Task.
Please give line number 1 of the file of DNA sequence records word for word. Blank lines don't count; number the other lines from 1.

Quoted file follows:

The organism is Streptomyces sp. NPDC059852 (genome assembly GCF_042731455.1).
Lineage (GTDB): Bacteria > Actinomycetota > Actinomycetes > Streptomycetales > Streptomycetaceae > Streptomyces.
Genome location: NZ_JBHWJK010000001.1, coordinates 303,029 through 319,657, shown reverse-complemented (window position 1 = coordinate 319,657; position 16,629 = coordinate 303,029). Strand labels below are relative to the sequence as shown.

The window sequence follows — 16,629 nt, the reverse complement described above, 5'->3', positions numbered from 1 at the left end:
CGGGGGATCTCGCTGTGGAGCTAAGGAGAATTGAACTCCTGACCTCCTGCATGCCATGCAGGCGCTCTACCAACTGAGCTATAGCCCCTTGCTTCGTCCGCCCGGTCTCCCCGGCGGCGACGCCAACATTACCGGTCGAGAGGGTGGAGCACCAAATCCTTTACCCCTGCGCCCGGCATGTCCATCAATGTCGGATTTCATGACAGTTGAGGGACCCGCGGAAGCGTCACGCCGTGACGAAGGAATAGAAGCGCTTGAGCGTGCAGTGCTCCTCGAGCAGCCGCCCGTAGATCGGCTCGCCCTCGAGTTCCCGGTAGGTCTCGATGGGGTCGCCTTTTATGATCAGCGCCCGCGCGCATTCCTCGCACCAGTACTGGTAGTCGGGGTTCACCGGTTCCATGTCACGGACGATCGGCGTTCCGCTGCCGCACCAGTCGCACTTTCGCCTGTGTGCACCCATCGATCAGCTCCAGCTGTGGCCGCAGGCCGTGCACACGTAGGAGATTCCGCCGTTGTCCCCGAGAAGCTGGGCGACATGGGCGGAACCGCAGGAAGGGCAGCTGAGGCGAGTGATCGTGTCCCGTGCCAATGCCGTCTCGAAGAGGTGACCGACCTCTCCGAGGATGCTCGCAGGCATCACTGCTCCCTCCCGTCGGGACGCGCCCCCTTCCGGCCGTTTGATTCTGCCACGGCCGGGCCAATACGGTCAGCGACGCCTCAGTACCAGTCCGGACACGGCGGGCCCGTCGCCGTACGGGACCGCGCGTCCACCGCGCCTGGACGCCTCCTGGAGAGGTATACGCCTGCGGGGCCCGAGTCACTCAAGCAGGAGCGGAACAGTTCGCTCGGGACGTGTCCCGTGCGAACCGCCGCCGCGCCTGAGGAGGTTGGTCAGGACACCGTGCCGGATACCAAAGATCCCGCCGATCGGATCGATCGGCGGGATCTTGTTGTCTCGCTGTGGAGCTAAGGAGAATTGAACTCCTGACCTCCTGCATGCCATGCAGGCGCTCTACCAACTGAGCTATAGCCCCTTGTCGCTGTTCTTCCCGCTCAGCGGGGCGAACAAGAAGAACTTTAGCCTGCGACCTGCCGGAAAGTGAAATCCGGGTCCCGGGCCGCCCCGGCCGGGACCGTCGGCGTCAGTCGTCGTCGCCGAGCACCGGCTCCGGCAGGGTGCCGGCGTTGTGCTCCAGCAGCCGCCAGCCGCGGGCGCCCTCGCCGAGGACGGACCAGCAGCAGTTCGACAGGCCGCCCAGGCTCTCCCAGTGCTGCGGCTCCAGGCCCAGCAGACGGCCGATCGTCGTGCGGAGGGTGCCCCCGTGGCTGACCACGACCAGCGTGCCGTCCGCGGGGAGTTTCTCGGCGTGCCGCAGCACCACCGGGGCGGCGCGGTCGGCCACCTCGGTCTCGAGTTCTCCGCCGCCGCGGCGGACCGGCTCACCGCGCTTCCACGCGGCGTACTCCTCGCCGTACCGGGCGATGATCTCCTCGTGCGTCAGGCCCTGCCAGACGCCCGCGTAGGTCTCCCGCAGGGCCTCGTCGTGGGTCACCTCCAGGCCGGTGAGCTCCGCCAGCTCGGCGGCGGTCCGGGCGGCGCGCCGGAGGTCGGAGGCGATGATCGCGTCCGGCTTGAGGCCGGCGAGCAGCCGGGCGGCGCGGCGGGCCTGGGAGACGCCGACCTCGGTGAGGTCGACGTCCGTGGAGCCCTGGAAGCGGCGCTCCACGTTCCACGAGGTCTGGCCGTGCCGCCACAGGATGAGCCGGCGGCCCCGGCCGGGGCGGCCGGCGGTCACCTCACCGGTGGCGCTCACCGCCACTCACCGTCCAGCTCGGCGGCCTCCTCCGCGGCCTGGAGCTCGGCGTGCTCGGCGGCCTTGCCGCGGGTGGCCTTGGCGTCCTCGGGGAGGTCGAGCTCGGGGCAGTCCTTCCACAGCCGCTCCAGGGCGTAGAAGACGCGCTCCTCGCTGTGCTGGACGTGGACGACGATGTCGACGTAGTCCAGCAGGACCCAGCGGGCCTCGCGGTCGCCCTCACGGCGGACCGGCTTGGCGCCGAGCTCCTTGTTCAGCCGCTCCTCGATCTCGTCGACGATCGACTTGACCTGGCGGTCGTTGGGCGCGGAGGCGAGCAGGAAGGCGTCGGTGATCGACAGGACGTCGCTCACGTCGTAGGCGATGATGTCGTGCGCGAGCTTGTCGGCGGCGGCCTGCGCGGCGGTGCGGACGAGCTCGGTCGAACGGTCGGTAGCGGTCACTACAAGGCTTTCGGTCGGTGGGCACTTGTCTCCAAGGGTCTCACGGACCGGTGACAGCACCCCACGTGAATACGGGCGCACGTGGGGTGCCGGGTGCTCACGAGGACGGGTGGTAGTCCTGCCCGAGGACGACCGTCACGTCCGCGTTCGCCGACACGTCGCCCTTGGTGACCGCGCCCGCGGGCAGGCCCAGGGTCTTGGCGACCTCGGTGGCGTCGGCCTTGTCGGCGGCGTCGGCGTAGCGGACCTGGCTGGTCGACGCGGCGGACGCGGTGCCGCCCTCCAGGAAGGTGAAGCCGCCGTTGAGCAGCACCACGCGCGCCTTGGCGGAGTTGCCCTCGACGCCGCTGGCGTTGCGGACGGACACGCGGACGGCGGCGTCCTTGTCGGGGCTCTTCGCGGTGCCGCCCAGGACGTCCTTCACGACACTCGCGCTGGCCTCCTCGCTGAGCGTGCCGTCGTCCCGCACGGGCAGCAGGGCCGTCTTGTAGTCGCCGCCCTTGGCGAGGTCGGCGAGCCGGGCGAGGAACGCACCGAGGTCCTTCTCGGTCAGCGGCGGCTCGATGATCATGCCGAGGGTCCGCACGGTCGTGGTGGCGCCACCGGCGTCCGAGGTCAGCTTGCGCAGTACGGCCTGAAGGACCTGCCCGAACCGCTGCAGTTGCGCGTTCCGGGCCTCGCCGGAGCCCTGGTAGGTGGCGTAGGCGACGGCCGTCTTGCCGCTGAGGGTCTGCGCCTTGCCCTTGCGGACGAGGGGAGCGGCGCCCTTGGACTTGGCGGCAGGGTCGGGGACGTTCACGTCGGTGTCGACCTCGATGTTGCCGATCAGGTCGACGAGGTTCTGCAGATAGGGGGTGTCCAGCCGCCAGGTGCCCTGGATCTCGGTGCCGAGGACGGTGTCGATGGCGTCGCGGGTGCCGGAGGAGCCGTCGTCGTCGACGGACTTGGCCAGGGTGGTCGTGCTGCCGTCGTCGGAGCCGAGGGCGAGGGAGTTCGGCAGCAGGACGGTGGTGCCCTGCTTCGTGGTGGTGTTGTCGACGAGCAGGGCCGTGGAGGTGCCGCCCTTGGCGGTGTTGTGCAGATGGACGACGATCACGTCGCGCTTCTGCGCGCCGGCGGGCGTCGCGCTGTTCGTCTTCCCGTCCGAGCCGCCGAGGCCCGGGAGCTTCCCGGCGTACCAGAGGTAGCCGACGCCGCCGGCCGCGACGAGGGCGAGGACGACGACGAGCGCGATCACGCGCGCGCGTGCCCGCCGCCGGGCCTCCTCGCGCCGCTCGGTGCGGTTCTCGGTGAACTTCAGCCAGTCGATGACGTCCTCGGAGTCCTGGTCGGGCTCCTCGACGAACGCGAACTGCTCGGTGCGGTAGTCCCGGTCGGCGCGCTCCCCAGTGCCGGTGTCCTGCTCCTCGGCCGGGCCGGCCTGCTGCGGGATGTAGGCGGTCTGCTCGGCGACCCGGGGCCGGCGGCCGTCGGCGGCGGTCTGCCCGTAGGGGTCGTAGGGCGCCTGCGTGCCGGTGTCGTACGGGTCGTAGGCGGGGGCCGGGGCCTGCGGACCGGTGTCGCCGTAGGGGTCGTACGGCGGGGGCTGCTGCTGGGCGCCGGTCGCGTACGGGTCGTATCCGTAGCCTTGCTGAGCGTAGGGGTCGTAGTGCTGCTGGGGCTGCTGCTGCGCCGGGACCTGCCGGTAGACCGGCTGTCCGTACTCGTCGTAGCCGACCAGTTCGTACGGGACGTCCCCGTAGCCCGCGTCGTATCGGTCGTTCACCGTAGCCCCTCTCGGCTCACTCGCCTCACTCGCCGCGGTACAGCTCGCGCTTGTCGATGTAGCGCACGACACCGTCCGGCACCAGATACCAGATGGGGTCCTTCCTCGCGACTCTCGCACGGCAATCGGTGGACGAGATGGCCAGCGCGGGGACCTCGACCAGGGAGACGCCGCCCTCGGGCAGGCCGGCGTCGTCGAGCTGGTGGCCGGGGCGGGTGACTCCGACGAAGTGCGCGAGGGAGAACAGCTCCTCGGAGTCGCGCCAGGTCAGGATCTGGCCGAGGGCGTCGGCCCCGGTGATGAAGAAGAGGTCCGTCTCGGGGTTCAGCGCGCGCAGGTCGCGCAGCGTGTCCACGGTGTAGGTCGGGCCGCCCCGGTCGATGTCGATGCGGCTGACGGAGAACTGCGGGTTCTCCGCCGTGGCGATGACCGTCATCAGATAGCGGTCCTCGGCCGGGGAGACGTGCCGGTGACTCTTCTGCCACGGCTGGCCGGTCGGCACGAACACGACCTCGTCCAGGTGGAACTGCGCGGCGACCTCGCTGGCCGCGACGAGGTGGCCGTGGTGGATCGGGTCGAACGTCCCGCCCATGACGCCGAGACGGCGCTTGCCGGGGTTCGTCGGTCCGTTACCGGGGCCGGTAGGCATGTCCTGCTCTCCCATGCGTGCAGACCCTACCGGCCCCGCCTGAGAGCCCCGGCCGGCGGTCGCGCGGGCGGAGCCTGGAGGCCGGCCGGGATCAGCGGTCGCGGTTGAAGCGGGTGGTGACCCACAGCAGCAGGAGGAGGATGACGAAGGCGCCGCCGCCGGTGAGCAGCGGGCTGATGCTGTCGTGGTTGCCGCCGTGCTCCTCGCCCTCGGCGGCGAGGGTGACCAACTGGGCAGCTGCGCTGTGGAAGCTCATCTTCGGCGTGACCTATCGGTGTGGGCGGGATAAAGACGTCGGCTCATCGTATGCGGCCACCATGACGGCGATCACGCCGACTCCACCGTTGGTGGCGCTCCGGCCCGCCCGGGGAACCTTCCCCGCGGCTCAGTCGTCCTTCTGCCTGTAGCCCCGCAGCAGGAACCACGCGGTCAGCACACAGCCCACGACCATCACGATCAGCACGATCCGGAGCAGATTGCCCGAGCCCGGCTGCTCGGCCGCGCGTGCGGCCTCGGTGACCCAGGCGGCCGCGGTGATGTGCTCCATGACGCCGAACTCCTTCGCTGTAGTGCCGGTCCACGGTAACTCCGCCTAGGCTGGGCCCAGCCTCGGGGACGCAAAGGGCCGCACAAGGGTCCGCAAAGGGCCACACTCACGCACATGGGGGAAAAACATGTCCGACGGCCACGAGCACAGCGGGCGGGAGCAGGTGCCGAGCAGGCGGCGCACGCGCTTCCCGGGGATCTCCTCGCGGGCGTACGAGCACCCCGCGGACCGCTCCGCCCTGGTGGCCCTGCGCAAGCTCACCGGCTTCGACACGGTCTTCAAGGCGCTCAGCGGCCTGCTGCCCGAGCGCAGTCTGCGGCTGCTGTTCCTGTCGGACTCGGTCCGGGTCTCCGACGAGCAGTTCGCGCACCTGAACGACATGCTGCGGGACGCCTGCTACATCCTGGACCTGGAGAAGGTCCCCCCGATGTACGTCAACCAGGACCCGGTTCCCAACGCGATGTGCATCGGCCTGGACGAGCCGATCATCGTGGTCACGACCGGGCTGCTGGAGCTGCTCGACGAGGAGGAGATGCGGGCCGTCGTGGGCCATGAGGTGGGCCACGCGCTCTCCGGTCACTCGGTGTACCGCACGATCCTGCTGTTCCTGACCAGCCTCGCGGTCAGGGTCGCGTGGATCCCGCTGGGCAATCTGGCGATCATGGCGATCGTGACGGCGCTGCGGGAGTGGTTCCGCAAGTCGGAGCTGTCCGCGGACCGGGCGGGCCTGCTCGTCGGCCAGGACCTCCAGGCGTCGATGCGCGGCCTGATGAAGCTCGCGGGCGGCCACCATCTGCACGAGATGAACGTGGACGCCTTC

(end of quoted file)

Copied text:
The organism is Streptomyces sp. NPDC059852 (genome assembly GCF_042731455.1).